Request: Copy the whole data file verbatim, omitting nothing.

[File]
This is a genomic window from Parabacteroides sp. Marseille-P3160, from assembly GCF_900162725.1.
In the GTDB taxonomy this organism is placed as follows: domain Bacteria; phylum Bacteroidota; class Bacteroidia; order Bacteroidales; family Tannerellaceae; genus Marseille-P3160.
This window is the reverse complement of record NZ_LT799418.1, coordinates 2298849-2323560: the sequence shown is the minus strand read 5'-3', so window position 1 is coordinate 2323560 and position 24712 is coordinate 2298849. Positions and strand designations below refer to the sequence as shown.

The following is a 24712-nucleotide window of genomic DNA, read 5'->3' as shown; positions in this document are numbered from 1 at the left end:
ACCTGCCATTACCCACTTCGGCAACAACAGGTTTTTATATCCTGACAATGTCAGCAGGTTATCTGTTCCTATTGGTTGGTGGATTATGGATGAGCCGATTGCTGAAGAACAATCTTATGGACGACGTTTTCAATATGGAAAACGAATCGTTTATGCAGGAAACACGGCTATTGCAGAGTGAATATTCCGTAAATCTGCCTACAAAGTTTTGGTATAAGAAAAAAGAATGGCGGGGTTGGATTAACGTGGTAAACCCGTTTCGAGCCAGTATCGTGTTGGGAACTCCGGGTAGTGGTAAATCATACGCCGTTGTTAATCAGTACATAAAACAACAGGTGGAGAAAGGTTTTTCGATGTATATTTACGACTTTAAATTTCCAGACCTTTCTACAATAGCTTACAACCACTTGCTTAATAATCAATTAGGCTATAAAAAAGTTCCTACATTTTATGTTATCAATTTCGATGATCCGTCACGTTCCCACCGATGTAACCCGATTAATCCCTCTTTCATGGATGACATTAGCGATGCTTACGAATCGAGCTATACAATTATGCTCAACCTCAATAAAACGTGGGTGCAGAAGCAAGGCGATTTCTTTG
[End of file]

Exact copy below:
This is a genomic window from Parabacteroides sp. Marseille-P3160, from assembly GCF_900162725.1.
In the GTDB taxonomy this organism is placed as follows: domain Bacteria; phylum Bacteroidota; class Bacteroidia; order Bacteroidales; family Tannerellaceae; genus Marseille-P3160.
This window is the reverse complement of record NZ_LT799418.1, coordinates 2298849-2323560: the sequence shown is the minus strand read 5'-3', so window position 1 is coordinate 2323560 and position 24712 is coordinate 2298849. Positions and strand designations below refer to the sequence as shown.

The following is a 24712-nucleotide window of genomic DNA, read 5'->3' as shown; positions in this document are numbered from 1 at the left end:
ACCTGCCATTACCCACTTCGGCAACAACAGGTTTTTATATCCTGACAATGTCAGCAGGTTATCTGTTCCTATTGGTTGGTGGATTATGGATGAGCCGATTGCTGAAGAACAATCTTATGGACGACGTTTTCAATATGGAAAACGAATCGTTTATGCAGGAAACACGGCTATTGCAGAGTGAATATTCCGTAAATCTGCCTACAAAGTTTTGGTATAAGAAAAAAGAATGGCGGGGTTGGATTAACGTGGTAAACCCGTTTCGAGCCAGTATCGTGTTGGGAACTCCGGGTAGTGGTAAATCATACGCCGTTGTTAATCAGTACATAAAACAACAGGTGGAGAAAGGTTTTTCGATGTATATTTACGACTTTAAATTTCCAGACCTTTCTACAATAGCTTACAACCACTTGCTTAATAATCAATTAGGCTATAAAAAAGTTCCTACATTTTATGTTATCAATTTCGATGATCCGTCACGTTCCCACCGATGTAACCCGATTAATCCCTCTTTCATGGATGACATTAGCGATGCTTACGAATCGAGCTATACAATTATGCTCAACCTCAATAAAACGTGGGTGCAGAAGCAAGGCGATTTCTTTG